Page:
Angela Merkel’s Plan B?

Will the Chancellor be forced to go against her instincts on Schengen?

In her policy statement to the Bundestag prior to the EU summit last week, Angela Merkel gave an insight into her progress in the search for a joint EU approach to the refugee crisis. The main question for Germany at the summit was: “Have we made so much progress with our European-Turkish approach within the framework of the EU-Turkey Agenda that it’s worth continuing along this path because it allows illegal migration to be perceptibly curbed, which is the crucial prerequisite for legal quotas? Or are we going to have to give up and instead, as some are vehemently demanding, close the Greek-Macedonian-Bulgarian border despite all the consequences for Greece and the European Union on the whole?”

The chancellor made it clear in her speech that she is still committed to making the deal with Turkey work. The already tricky ambition of engaging with Turkey became even more difficult with the Ankara bombings, which took place only hours after Merkel’s address and which led to the pre-summit meeting of the “coalition of the willing” being cancelled. For the time being, the Turkey deal remains on the table. Back home, Merkel also needs to demonstrate that she can rally more than just a handful of EU countries around her on this point and provide the much needed confidence that there will be joint ownership for the challenge of migration in the future. After all, the migration flows toward Europe won’t be stopping any time soon.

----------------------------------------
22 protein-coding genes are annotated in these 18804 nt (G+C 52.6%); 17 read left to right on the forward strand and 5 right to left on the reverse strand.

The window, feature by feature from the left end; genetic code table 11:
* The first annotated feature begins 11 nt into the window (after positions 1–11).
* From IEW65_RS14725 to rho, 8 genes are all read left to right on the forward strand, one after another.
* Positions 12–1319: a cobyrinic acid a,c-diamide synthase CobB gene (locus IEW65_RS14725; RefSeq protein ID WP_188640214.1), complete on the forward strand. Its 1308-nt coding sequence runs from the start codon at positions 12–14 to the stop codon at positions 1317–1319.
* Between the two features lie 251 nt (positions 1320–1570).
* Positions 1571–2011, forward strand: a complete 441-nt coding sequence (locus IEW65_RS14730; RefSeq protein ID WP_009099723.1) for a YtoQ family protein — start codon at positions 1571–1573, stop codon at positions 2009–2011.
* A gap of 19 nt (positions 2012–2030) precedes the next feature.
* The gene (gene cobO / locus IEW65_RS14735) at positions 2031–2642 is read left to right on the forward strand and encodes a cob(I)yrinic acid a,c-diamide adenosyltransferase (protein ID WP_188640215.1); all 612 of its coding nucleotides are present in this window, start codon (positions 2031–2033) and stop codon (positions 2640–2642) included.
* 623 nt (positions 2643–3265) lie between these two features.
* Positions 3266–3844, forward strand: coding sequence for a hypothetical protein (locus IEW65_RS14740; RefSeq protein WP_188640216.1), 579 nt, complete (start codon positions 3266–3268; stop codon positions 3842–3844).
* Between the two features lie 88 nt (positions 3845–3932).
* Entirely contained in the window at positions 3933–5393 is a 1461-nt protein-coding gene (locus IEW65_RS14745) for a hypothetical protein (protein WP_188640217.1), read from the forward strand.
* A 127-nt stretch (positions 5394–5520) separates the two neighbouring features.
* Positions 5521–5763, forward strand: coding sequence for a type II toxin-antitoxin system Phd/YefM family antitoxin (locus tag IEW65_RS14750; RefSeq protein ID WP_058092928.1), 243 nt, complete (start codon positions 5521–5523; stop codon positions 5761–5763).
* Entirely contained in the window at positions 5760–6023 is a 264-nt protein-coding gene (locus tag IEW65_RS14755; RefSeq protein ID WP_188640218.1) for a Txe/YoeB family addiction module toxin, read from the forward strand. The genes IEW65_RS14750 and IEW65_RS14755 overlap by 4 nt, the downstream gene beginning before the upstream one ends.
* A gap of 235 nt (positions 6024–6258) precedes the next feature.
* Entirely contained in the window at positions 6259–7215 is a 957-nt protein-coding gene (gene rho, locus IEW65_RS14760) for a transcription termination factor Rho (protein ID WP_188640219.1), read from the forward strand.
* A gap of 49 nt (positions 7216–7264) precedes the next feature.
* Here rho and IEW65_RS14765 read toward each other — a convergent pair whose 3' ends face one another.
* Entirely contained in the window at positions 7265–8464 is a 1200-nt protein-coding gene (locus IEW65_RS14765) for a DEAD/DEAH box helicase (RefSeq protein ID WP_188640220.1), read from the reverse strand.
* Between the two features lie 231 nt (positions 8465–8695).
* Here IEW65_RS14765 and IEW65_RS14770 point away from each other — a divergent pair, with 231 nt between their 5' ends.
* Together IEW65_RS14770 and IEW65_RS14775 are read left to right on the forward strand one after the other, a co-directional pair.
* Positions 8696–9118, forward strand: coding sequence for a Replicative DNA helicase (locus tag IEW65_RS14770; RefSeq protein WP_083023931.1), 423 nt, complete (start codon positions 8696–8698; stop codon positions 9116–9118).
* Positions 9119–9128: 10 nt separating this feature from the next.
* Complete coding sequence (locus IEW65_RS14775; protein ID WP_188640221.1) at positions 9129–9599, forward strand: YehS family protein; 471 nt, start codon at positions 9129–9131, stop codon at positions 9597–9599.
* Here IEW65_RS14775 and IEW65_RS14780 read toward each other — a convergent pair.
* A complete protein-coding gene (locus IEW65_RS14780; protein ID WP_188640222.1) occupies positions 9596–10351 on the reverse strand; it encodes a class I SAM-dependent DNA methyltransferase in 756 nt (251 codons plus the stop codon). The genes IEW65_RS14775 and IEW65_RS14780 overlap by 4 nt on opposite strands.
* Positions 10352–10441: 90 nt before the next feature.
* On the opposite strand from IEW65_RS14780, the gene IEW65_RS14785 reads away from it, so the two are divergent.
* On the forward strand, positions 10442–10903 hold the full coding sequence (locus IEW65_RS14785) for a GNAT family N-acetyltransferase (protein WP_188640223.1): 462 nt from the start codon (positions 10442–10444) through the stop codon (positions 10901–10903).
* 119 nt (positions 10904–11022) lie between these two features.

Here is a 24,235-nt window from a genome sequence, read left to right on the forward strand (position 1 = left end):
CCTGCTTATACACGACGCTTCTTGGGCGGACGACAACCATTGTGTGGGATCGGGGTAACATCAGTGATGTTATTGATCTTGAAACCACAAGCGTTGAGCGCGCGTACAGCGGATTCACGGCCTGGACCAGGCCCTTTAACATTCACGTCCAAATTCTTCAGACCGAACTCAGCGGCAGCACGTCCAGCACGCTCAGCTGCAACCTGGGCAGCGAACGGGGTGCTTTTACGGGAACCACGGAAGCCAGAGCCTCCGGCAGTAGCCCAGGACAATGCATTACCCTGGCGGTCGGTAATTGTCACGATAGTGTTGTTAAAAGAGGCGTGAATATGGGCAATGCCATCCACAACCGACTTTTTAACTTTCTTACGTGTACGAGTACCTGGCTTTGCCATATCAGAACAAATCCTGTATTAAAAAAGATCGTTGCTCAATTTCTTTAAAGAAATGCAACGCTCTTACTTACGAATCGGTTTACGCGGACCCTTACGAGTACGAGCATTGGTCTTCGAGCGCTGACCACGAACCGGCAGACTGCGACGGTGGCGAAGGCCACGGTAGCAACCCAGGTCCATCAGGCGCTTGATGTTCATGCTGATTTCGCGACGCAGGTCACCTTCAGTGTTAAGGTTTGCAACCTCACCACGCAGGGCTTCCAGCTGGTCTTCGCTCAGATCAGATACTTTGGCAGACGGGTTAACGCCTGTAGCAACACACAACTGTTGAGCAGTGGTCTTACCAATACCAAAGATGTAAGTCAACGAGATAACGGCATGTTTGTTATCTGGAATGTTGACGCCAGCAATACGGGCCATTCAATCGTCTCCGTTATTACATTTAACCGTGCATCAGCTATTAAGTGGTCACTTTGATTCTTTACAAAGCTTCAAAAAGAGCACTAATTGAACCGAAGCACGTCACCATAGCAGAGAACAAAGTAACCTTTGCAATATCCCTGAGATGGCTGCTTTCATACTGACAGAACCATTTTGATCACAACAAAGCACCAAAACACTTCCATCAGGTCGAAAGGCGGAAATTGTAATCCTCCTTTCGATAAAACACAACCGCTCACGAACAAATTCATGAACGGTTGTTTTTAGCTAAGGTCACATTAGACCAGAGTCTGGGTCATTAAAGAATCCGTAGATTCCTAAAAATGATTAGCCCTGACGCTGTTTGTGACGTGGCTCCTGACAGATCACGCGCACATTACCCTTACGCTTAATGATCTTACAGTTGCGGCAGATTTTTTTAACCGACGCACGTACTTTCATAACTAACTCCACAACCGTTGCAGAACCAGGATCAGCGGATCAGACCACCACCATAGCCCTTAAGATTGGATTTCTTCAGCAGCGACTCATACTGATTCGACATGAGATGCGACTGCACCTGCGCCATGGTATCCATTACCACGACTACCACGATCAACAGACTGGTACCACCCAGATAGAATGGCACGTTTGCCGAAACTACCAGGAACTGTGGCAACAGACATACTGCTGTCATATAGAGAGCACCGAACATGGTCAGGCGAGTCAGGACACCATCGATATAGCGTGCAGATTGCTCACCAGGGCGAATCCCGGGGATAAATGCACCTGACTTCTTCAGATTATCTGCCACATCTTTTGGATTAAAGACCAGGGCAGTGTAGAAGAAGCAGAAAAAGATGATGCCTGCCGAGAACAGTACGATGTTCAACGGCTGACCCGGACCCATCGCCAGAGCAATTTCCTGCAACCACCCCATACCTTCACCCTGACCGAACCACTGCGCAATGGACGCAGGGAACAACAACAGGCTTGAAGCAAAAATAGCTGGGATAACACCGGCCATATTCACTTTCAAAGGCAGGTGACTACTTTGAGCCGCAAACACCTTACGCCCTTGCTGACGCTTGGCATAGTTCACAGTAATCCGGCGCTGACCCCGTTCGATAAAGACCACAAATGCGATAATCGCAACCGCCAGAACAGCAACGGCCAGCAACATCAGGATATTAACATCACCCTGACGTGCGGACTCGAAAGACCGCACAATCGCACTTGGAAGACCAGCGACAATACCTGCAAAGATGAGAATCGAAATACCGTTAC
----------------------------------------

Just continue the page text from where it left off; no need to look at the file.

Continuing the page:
In mid-March Germany will hold regional elections in three German federal states. This will be a moment of truth for Angela Merkel and the federal government, because the elections will show the extent to which the arrival of refugees has changed the electoral landscape in the country. These elections mean that the window for firming up the EU-Turkey deal is closing fast. Angela Merkel knows she has to deliver.